When I had heard what he’d done, I was floored. It was the most shallow, pedantic, ridiculous thing I’d ever heard in the business world. And from a purported CEO, no less.

“He was always going to hold us back,” Tom said. “Some people have ideas but aren’t right to see them forward.”

“Sure, right,” I said, losing interest in his conversation. I woke my computer from its sleep mode and started scanning my emails.

“Let’s talk tomorrow about setting up the meeting next week on the new ad system. We need to strategize the back end of that.”

I nodded in response.

“Alright then,” Tom said, getting up and walking out of the room, finally keyed in to my unspoken dismissal.

The truth was, we’d been looking for a viable reason to push Jonah out for quite some time, no matter what he messed with or how many interns he fooled around with. HitList was on the cusp of changing our business strategy and money making concept. We were ready to move to a higher level, but we had to cut the dead weight first.

It’s one thing to let companies advertise on your site. That’s how you start making money. But once you become popular enough that you can sell the data your users are offering you for free, and in some cases paying you to take? That is when you start printing the money out yourself. And HitList collected some of the most niche, interesting data there is. We could offer sexual preference information, behavioral data, locations, you name it. And data brokers will pay, big time, and that’s even before the targeted ads roll in. You don’t even really have to tell your loyal user base that its up for sale. They’ll agree, implicitly.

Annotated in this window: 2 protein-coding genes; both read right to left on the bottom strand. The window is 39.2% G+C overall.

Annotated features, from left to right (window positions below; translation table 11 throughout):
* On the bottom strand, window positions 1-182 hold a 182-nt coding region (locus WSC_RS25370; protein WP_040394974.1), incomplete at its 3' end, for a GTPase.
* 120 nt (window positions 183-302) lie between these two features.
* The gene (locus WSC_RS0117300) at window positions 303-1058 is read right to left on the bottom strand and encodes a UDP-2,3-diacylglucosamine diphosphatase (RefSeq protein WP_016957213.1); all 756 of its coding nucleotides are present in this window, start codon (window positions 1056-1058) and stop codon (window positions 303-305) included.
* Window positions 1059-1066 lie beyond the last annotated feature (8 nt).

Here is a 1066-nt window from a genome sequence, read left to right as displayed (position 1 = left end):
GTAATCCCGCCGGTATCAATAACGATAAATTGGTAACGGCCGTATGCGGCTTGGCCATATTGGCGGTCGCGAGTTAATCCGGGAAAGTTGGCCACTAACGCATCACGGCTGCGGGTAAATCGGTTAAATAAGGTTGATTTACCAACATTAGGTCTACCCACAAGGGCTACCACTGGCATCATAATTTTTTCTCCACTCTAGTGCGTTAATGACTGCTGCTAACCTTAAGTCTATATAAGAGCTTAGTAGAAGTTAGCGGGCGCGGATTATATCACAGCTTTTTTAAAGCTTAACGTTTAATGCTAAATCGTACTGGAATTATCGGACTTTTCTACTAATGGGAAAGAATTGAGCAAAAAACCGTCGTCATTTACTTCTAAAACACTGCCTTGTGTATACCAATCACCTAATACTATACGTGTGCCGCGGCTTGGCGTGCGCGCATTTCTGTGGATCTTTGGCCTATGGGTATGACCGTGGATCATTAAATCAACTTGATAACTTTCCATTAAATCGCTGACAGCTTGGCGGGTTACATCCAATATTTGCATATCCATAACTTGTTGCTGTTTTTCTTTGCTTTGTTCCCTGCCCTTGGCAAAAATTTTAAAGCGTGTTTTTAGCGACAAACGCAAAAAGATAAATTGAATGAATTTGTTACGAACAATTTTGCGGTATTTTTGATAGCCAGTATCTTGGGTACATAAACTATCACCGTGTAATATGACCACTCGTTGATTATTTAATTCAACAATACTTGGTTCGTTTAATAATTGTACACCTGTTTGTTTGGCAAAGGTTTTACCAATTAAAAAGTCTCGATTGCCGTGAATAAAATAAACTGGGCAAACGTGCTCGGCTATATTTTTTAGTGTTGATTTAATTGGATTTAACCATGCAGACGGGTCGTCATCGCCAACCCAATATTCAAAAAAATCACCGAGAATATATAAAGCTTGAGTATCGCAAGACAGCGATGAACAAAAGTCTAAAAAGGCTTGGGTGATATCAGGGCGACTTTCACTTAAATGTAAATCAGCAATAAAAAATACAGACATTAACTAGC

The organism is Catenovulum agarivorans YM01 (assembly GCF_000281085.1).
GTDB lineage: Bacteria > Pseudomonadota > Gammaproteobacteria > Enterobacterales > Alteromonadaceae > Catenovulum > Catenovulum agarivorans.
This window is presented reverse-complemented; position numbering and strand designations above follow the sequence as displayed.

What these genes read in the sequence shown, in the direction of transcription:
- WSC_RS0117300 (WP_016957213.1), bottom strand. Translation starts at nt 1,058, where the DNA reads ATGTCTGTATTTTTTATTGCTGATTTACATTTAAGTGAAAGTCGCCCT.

So, I guess Jonah was right. Today is the day we change. 

November 06, 2021 02:49

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2 comments

Karen McDermott
13:57 Nov 08, 2021

This bit made me chuckle: "The women actually rated far more prolifically than the men did. It seemed like they’d been waiting for a forum like this." Nice work!

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Unknown User
20:57 Nov 08, 2021